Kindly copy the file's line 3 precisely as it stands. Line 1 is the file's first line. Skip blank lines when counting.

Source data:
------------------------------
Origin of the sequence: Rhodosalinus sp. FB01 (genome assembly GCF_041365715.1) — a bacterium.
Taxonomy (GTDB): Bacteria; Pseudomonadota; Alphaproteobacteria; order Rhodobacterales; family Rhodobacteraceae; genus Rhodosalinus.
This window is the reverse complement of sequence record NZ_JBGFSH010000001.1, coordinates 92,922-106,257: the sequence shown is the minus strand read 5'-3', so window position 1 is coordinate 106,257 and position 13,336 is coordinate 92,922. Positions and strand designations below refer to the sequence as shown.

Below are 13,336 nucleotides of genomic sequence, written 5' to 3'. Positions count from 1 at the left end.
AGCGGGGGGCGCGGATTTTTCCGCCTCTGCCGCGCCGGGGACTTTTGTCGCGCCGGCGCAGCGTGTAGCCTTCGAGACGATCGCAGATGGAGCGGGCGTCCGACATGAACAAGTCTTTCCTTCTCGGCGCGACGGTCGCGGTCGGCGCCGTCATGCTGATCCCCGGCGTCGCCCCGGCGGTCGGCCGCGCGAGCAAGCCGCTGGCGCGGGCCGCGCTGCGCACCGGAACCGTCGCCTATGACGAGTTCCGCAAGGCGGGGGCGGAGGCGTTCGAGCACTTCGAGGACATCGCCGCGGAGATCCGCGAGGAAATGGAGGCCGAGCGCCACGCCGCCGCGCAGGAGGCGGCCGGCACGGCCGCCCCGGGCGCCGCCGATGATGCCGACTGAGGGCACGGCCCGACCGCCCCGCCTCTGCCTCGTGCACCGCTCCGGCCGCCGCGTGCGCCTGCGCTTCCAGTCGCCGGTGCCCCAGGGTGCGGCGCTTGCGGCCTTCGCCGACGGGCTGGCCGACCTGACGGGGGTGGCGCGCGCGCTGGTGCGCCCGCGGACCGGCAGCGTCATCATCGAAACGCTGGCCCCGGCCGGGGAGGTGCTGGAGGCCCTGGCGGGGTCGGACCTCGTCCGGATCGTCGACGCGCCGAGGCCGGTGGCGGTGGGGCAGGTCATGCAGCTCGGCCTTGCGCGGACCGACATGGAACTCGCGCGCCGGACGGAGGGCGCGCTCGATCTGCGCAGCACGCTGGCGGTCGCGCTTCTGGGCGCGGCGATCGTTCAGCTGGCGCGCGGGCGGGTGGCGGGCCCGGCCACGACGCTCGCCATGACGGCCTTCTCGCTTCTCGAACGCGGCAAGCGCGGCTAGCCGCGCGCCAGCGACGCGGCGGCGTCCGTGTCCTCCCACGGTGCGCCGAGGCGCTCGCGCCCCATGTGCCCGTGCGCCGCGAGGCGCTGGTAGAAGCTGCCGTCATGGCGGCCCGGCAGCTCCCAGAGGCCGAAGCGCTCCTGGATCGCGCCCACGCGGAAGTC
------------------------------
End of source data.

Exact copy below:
This window is the reverse complement of sequence record NZ_JBGFSH010000001.1, coordinates 92,922-106,257: the sequence shown is the minus strand read 5'-3', so window position 1 is coordinate 106,257 and position 13,336 is coordinate 92,922. Positions and strand designations below refer to the sequence as shown.